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As Writers’ Talks Resume, Business Leaders Worry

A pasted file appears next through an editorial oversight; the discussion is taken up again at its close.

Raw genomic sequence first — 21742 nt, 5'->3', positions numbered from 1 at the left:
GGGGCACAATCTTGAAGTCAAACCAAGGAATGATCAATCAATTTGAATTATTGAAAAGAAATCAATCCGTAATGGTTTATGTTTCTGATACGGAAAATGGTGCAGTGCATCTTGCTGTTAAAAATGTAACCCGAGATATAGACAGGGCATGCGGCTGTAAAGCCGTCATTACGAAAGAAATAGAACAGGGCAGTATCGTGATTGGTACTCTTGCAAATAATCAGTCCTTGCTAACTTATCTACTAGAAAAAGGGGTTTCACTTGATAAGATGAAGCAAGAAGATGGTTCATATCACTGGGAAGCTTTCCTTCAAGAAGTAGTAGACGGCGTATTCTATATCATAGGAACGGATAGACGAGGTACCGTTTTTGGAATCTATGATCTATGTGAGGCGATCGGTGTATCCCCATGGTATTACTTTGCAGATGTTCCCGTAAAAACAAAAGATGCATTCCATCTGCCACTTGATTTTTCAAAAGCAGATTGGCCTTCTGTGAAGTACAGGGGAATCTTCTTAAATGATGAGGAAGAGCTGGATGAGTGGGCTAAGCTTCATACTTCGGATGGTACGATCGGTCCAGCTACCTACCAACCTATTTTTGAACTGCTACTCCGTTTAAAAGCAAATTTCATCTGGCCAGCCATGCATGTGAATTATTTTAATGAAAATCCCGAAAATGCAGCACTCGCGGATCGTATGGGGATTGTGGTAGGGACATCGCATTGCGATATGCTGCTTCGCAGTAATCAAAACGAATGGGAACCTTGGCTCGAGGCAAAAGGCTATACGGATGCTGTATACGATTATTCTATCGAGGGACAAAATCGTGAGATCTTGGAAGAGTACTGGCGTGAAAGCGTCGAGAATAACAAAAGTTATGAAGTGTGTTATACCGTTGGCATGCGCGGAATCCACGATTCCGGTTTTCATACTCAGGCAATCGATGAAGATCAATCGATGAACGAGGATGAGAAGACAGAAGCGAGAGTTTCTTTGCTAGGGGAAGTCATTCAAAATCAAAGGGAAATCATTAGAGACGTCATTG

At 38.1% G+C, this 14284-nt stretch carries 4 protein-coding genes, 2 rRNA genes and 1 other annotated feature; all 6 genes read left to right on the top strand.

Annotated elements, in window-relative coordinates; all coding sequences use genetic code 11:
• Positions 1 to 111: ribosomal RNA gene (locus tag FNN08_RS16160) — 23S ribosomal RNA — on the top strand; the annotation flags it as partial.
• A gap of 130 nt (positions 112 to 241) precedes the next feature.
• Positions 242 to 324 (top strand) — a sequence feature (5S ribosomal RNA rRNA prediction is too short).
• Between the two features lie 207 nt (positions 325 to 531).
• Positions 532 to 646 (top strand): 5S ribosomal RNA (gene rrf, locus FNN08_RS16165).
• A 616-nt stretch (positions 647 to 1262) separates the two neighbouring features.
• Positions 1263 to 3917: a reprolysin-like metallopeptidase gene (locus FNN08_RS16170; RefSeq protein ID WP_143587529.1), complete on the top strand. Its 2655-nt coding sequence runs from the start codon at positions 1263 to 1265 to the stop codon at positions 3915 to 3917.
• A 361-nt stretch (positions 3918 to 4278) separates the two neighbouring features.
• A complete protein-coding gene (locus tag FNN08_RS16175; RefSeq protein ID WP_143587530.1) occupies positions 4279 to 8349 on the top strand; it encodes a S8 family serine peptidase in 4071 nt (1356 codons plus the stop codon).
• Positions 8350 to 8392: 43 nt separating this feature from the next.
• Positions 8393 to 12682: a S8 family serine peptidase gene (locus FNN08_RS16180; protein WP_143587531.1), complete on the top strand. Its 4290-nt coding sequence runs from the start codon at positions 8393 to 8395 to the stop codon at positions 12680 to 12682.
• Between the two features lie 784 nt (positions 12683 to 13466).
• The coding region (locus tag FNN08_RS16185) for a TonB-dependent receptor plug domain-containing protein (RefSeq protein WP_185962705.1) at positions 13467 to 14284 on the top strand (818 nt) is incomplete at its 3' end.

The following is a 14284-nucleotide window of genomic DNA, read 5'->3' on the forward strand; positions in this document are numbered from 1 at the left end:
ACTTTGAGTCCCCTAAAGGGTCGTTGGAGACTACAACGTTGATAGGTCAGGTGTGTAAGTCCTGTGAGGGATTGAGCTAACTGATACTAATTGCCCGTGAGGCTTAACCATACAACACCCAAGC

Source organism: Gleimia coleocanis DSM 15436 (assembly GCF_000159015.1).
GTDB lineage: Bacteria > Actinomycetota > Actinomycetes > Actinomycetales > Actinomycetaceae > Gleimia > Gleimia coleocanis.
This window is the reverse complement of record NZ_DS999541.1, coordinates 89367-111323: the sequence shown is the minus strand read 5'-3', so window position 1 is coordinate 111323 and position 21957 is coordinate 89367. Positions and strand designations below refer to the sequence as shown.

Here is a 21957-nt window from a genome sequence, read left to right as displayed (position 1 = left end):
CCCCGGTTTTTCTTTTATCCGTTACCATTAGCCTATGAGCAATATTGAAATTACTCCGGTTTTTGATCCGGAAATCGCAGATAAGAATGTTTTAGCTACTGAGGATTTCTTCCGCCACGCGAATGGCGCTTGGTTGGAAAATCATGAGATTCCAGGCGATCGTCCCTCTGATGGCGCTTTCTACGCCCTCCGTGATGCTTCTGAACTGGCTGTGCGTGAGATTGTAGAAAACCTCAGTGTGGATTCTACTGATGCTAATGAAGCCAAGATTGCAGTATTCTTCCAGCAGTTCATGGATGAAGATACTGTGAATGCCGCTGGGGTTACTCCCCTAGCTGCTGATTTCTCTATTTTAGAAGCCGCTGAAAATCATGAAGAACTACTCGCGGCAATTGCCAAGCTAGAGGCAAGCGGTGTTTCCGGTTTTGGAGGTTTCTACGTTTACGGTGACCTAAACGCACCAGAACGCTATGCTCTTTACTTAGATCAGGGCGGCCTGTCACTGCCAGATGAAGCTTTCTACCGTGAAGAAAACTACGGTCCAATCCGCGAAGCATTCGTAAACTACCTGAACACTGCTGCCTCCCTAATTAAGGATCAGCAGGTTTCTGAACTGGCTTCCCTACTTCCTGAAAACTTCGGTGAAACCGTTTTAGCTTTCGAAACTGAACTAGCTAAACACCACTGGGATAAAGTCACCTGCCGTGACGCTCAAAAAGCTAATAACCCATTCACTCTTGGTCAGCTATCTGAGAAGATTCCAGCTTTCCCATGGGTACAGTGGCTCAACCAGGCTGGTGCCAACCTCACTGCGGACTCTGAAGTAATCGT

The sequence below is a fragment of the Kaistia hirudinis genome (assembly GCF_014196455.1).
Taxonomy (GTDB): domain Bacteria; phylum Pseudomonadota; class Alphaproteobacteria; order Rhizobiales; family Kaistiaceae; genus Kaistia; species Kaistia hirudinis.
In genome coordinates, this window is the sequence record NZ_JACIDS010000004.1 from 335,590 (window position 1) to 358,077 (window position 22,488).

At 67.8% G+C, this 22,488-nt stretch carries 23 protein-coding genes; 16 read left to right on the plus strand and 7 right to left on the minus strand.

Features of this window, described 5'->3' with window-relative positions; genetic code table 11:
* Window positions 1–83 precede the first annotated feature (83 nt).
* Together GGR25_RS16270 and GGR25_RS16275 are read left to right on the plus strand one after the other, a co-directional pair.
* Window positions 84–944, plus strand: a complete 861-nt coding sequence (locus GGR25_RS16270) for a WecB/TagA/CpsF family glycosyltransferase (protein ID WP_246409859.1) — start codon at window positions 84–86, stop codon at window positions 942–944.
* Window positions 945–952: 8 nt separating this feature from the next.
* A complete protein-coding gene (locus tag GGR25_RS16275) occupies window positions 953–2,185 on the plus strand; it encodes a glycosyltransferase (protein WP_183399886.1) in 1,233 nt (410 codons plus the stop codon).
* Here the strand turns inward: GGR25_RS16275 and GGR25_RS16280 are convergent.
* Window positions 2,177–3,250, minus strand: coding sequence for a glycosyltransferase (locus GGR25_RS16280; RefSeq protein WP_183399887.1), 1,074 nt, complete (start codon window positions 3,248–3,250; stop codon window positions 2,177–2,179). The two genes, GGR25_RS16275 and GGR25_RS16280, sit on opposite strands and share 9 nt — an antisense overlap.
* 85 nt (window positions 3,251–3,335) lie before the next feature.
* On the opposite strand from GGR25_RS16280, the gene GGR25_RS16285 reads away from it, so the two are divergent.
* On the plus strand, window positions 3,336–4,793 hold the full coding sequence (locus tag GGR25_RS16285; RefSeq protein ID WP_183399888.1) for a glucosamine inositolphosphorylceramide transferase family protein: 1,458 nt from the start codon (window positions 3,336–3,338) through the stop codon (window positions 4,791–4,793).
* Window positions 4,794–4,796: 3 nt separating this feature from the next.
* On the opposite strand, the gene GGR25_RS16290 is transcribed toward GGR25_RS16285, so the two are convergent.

Talks are scheduled to resume this week to hammer out a new contract between the major studios and the Writers Guild of America. The financial stake of writers when their work is used in new media downloads, streaming and mobile and whether to base residuals on the profitability of television shows are the main issues between the two sides. The Guild and the Alliance of Motion Picture and Television Producers, the bargaining arm of the major studios, were set to talk again starting Sept. 19. The current contract for the 12,000 members expires in October. Talks in July broke down quickly with the Guild rejecting a limited issues package submitted by the Alliance that called for negotiating on wages, pension and health and a study on how new media and its impact on traditional media. WGA negotiating chairman John Bowman called the study and a proposal to pay residuals to writers only after a television show turns a profit as “nonstarters” and would be rejected by the Guild. Attempts to reach a representative of the Guild and the Alliance, based in Encino, were not successful. Compensation for writing for new media and increased residuals from home entertainment releases will be the deal breakers in the negotiations because that is where the big money is, said Nate Thomas, a professor in cinema and television arts at California State University, Northridge. As the talks resume, the writers will get support from the other unions because they are all on the same side, Thomas predicted. “There are the studios and the big producers and then everybody else,” Thomas said. Contracts between the studios and the unions representing actors and directors are up for renewal next summer. In anticipation of a possible walkout by writers, the studios are reportedly fast tracking and stockpiling scripts. In July, FilmLA reported a 21 percent increase in on-location feature film and television filming in the second quarter when compared with 2006 as evidence that studios were boosting production in the event of a strike. Television and film writers last struck in 1988. A strike was averted in 2001 when a last minute deal was reached. “If the strike will benefit us and it’s over quickly, let’s do it,” said a daytime television writer who lives in Sherman Oaks. “But with the bullet points they’ve set out it will be difficult to get over some of the hurdles.” The Los Angeles area has already dodged two potential strikes, by longshoreman at the port and by grocery store employees, and that the standoff between the writers and the studios has not been resolved concerns business leaders, said Brendan Huffman, president of the Valley Industry & Commerce Association. If a strike were to take place a ripple effect would hit the east Valley, Huffman said. “We have members who have business relationships with film industry banks, realtors, apartment owners, commercial realtors, restaurants; anywhere from Kinko’s to IT support,” Huffman said. “They get a lot of business.” The previous writers strike resulted in an income loss of $3 billion in 1988 dollars, according to the Los Angeles Economic Development Corp. Dire predictions were made in 2001 of what a strike would cost Los Angeles $2 billion a month, said the LAEDC.; $6.9 million over five months, according to a study prepared by the Milken Institute and Sebago Associates for then-Los Angeles Mayor Richard Riordan. As Hollywood loves sequels, a strike this year over pay related to use of content on new media would be a repeat of the early 1950s when writers took to picket lines over their compensation for films shown on that age’s new medium television. In 2007, there are millions of more dollars at stake, especially for the writers who are also show creators whose work ends up streaming on network websites. The Guild has made some progress with the studios with some new media content. In March, the WGA-West and East reached an agreement with CBS on writing for webisodes for two daytime soaps. As the touchy negotiations with the Alliance show the two sides are not in agreement on a settlement to the issue. The difference between this year and the negotiations in 2001 was that six years ago the impact of new media was still an unknown, said the Sherman Oaks television writer. “Now we can see a footprint of what’s to come,” the writer said. “That is going to be the future more than just watching standard television,” Doing a study on the impacts of new media is just a way for the studios to stall, Thomas said. “We all know where it is going,” Thomas said. “They are watching movies on iPods now and there are going to be more media accessed that way.”

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